The Joys And Pains Of Covering The Olympics

My name is Tim Lewis and I love the Olympics. I’m not afraid to admit it. I don’t care if it’s the summer or winter games; the Olympics grab my attention for two weeks every four years — and they refuse to let go. The competition, the athletes, the stories, the emotion — I love it all. The Olympics are what sports should really be about.

Tim Lewis KOMO In London

Me in front of an Olympic countdown clock in London

The Olympics do what most sporting events can’t — they flow out of the sports world into normal society. Take my mom for example: she won’t sit around watching Major League Baseball, but she’ll watch Olympic diving. If I say the name Albert Pujols in front of her, she thinks I’m making up some childish name; if I bring up Michael Phelps, she knows exactly who I’m talking about. The Olympics just seem to bring everyone, from all walks of life, and from every country, together like no other sporting event can.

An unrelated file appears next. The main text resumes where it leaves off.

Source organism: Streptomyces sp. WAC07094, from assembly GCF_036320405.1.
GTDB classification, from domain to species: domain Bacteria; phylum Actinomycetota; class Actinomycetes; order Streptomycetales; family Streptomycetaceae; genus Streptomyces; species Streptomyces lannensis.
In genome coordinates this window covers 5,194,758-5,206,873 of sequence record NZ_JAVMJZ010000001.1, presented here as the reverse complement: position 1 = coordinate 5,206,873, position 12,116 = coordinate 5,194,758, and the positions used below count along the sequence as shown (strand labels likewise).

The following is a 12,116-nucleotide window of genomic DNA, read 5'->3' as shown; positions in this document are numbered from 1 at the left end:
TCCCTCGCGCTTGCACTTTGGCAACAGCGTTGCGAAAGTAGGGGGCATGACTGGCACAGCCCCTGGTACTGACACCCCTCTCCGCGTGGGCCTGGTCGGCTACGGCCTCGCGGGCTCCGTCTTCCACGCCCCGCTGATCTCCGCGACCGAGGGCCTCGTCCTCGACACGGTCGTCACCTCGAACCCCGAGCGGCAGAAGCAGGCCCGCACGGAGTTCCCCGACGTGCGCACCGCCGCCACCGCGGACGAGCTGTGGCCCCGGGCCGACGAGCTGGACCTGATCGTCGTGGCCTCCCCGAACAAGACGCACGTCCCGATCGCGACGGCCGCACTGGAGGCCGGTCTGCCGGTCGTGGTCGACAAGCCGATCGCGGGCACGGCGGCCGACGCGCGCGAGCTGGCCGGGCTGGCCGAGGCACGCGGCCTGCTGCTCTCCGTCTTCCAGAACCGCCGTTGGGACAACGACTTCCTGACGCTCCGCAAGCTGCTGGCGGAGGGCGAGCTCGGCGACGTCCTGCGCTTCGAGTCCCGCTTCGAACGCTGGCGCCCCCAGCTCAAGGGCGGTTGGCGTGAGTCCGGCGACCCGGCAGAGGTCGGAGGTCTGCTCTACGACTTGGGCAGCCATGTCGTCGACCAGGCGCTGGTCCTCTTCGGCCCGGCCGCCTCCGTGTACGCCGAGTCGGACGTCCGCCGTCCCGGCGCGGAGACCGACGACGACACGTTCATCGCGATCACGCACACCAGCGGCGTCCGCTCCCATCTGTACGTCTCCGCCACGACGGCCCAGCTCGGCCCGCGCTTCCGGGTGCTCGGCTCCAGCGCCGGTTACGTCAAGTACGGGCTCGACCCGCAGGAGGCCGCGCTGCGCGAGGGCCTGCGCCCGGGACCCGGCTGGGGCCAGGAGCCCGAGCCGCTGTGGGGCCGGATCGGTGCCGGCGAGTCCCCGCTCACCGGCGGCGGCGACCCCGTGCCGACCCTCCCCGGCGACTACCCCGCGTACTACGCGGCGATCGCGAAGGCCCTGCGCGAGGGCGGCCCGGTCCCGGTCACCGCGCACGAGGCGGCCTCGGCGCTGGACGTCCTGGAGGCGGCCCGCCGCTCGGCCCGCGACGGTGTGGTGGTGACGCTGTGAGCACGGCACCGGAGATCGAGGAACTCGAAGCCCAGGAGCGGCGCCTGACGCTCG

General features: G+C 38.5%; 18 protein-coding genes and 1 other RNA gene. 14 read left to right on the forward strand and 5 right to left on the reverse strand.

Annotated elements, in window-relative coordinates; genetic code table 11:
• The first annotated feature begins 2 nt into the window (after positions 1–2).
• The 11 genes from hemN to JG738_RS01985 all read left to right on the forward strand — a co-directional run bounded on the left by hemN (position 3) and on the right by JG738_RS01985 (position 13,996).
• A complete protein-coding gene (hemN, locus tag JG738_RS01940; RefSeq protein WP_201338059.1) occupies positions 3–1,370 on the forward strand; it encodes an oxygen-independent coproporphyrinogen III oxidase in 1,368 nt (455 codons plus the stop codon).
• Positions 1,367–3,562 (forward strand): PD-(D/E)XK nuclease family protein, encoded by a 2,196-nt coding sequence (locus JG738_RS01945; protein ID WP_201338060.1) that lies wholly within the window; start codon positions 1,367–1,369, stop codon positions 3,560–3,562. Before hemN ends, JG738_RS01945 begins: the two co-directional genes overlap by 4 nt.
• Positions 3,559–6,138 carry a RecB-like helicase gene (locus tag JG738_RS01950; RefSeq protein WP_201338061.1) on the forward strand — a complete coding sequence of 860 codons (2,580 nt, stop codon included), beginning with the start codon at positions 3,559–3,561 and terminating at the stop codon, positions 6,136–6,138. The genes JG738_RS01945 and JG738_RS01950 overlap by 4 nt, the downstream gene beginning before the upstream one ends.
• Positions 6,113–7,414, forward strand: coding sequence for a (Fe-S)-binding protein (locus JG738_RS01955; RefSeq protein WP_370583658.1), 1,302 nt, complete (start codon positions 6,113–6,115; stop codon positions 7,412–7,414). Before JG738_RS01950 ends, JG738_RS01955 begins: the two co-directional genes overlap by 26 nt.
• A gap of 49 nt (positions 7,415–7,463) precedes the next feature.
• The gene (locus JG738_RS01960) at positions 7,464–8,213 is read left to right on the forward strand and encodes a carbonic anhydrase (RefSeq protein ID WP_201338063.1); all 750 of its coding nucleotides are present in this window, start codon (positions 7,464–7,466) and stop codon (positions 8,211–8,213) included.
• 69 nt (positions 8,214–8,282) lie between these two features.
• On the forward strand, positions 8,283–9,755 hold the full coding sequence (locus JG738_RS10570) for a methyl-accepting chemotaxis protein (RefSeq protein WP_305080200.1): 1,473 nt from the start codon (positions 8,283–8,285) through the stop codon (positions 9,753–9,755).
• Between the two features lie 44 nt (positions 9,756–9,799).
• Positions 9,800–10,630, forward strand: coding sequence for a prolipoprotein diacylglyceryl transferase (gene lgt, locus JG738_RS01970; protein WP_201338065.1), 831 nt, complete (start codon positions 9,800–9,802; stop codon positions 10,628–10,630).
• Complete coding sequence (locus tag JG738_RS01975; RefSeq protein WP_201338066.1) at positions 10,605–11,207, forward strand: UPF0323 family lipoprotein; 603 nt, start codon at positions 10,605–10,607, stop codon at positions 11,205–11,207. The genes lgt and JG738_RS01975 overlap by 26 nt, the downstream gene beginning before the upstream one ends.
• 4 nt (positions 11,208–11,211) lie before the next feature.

My love for the Olympics started when I was a kid. I was absolutely addicted to the 1994 Winter Olympics in Lillehammer, Norway. I remember the athletes (speed skater Johann Olav Koss from Norway, figure skater Oksana Bauil from Ukraine, downhill skier Alberto Tomba from Italy, etc.) and the storylines (American speed skater Dan Jansen going for his first gold medal and, of course, the Tonya Harding/Nancy Kerrigan situation). I watched countless hours of those Olympics, and was truly bummed when they came to an end. The next Winter Olympics in Nagano, Japan, couldn’t come soon enough.

That was then — this is now. There’s plenty of frustration covering the Olympics. I don’t say this to complain; I only say this to explain what I’m going through. NBC makes it impossible for local news stations to cover the Olympics. They pay a ton of money for the rights to the games, so I understand why they’re so protective. At the same time, NBC severely limits the Olympics’ reach. Ryan Lochte won the 400m individual medley yesterday afternoon (Pacific Time), and thanks to the internet and social media we all knew that right away. NBC didn’t show the race until their primetime coverage, meaning hours and hours and hours later. That just isn’t conducive to society today. Everything is immediate — not tape delayed.